ArtsQuest plans to pay the city of Bethlehem about $50,000 less for services rendered during Musikfest, as the city plans to cut back on police, fire and emergency medical protection that will be provided at festival venues.
ArtsQuest is still in the process of paying the city $285,000 it owes for services provided during the 2011 festival.
Under the terms of a mutual agreement, which City Council’s Finance Committee discussed on Monday night, that payment is expected to drop to $235,000 for the 2012 festival.
However, the city will also be providing less manpower and services to the festival. For example:
- ArtsQuest will hire a private ambulance services to staff festival venues, eliminating the need for Bethlehem EMS to keep personnel on scene at all times. That alone cost $14,000 in 2011, according to Walt Keiper, the organization’s senior vice president for finance and administration.
- Two fewer firefighters will be kept on call at the campus during afternoon hours of the festival, said Fire Chief George Barkanic.
- Streets personnel will be cut by more than half as ArtsQuest staff will perform cleaning services at the majority of the platzes, though city staff will continue to clean Main Street.
- Electrical bureau personnel will continue to work on festival setup, but will not be on duty during festival hours. They will be available on call in case of emergencies, said Michael Alkhal, the city’s director of Public Works.
- The will no longer be providing security to festival venues during the overnight hours – a detail which amounted to guarding chairs and equipment. ArtsQuest will instead provide its own staff to watch the festival venues during overnight hours.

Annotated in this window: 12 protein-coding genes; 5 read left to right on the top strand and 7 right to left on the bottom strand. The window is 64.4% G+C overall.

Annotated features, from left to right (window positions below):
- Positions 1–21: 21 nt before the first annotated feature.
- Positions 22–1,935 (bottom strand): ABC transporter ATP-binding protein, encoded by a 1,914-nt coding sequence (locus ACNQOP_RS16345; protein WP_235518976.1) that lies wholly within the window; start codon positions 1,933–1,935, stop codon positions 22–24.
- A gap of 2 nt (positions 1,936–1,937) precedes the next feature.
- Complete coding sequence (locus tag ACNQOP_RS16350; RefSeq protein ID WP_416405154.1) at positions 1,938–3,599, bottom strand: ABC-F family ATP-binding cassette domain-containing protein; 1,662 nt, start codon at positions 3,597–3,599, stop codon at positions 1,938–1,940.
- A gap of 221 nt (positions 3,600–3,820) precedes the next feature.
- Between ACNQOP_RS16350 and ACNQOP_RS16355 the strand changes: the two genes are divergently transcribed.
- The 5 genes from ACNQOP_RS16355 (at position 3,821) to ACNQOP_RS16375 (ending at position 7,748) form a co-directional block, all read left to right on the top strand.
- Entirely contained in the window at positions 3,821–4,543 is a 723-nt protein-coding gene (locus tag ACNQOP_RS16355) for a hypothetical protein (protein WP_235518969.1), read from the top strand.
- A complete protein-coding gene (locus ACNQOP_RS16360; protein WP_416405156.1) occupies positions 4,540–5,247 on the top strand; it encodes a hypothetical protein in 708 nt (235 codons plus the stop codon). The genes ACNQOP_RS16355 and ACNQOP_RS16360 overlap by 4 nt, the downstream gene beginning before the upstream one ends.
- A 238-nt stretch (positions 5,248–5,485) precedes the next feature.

Bethlehem Police Chief Jason Schiffer assured council members that public safety will not be compromised even with fewer officers on scene during off-peak hours. Festival staffing will be cut by about a quarter during weekday afternoons. But police presence during the festival’s peak evening and weekend hours will remain virtually the same as they have ever been, Schiffer said.
Council members made it clear that they do not want public safety at the festival to be compromised.
“We cannot afford a major incident because that would be a black eye on the festival,” said Councilman Robert Donchez.
Keiper said ArtsQuest’s motivation to reduce city services to the festival was twofold.
First, there is a desire to reduce the city’s financial burden as Keiper noted former Controller Meg Holland’s repeated complaints that ArtsQuest never paid its full share of benefits to employees who work at the festival.
Second, ArtsQuest has a desire to reduce its own costs, especially after its experience of a year ago when six out of 10 days of wet weather led to an . It was the first time in a decade that festival attendance did not top one million visitors, dropping all the way to 860,000 people.